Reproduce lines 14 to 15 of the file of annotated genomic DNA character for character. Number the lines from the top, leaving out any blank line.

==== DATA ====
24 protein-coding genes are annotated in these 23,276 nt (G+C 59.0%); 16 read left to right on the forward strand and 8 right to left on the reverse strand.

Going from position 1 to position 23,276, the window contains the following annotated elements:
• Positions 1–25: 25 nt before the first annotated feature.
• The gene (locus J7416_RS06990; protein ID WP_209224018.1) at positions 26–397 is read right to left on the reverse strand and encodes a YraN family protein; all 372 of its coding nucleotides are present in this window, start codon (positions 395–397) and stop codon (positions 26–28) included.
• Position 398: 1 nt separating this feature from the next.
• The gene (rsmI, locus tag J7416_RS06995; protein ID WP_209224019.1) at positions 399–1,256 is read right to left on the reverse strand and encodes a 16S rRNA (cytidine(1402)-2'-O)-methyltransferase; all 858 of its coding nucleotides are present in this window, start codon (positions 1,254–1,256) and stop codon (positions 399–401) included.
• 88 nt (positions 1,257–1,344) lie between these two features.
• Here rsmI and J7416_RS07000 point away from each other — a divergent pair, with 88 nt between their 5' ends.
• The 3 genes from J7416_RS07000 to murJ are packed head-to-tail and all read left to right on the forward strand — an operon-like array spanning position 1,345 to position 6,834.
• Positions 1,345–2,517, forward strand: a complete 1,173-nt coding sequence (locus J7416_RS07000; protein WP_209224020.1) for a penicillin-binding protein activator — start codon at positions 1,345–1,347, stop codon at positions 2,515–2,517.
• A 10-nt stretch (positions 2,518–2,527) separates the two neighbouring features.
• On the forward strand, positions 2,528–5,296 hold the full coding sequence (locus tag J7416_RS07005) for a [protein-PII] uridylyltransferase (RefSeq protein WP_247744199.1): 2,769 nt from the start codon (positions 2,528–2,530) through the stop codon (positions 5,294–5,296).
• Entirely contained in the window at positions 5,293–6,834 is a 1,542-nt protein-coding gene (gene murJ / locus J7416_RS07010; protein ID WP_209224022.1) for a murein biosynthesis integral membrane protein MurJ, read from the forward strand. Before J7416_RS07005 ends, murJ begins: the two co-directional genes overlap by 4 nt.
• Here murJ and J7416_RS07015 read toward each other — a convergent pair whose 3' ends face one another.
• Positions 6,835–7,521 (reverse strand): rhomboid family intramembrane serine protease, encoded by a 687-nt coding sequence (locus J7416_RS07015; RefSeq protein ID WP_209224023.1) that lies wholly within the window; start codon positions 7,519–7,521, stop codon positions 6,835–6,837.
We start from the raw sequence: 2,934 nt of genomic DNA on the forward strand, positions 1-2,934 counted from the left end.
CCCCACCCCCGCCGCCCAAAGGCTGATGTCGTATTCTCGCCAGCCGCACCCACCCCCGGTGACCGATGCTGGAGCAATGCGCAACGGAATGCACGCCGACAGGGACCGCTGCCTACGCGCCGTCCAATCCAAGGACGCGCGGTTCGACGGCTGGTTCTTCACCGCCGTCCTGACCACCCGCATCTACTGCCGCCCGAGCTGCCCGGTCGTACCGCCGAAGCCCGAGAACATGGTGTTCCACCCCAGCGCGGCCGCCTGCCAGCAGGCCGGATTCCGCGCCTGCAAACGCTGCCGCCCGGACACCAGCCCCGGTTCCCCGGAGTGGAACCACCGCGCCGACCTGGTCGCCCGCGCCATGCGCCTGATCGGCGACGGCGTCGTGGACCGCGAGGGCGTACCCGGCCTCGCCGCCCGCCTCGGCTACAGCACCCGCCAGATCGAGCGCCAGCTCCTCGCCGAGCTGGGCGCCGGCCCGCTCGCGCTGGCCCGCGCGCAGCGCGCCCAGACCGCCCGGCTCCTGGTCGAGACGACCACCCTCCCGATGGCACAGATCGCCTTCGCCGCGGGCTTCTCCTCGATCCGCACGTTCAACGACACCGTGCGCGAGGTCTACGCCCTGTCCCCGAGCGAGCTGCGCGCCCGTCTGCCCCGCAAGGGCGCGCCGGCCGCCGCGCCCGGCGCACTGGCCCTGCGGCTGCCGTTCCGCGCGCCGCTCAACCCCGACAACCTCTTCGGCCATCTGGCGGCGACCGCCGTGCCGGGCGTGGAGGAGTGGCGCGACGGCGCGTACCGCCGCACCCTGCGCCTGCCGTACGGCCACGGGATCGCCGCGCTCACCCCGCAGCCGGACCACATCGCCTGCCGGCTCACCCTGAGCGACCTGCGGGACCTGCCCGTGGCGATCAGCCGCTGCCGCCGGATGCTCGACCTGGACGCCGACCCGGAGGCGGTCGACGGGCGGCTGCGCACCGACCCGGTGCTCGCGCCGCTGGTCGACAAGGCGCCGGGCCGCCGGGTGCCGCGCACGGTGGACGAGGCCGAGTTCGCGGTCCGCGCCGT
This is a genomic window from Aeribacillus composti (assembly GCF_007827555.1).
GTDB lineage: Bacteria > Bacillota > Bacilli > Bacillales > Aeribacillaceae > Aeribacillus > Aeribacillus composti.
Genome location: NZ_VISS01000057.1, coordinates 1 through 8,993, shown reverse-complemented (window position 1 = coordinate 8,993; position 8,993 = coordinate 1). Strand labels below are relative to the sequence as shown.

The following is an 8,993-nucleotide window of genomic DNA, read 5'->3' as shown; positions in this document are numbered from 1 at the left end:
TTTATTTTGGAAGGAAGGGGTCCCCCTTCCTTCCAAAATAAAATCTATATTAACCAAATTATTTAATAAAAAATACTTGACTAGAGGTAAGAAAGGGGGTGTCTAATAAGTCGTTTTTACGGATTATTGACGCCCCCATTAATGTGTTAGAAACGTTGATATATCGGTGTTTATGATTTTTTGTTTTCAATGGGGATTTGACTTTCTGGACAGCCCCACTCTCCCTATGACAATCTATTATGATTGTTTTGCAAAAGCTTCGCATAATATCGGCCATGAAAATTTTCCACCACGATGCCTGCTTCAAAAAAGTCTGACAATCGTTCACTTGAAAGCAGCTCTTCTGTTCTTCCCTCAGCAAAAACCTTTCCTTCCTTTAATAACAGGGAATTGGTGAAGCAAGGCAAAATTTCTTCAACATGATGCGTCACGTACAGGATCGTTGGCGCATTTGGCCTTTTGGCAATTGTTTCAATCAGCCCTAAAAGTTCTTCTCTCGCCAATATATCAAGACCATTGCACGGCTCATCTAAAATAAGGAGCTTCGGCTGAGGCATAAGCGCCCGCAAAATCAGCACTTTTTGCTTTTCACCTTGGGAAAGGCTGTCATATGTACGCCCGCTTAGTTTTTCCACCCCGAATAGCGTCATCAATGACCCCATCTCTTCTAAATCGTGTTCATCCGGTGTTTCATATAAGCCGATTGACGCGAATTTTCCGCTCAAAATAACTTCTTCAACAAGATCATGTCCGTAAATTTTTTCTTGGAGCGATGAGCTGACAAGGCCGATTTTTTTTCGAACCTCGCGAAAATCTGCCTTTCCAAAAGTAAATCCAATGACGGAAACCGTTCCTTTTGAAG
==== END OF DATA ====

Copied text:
• Here murJ and J7416_RS07015 read toward each other — a convergent pair whose 3' ends face one another.
• Positions 6,835–7,521 (reverse strand): rhomboid family intramembrane serine protease, encoded by a 687-nt coding sequence (locus J7416_RS07015; RefSeq protein ID WP_209224023.1) that lies wholly within the window; start codon positions 7,519–7,521, stop codon positions 6,835–6,837.